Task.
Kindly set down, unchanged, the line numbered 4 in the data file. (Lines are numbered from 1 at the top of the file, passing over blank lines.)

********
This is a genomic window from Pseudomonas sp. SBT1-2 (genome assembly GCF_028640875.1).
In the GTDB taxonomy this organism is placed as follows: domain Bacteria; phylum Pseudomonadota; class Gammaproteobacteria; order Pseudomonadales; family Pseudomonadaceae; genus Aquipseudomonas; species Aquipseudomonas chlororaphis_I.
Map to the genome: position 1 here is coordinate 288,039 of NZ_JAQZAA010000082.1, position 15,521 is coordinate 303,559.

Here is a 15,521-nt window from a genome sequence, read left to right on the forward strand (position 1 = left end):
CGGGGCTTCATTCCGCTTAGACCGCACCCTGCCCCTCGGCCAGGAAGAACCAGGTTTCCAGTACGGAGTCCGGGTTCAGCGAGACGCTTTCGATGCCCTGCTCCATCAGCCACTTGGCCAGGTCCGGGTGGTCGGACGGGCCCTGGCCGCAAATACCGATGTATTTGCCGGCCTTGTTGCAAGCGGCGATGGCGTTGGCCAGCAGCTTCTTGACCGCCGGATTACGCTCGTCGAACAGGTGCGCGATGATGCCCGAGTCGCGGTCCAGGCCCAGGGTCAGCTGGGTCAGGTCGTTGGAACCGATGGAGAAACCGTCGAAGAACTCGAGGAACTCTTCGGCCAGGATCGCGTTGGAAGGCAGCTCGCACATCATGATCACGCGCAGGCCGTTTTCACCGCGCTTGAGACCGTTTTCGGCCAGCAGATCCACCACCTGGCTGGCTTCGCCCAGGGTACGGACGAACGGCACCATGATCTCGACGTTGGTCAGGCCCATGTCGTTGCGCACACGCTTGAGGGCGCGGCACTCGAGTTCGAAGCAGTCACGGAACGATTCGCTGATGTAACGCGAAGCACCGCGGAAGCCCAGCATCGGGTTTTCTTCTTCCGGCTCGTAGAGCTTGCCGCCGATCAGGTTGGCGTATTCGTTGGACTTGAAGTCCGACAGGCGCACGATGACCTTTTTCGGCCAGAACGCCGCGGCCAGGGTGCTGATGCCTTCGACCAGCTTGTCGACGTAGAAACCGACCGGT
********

Here is a 15,521-nt window from a genome sequence, read left to right on the forward strand (position 1 = left end):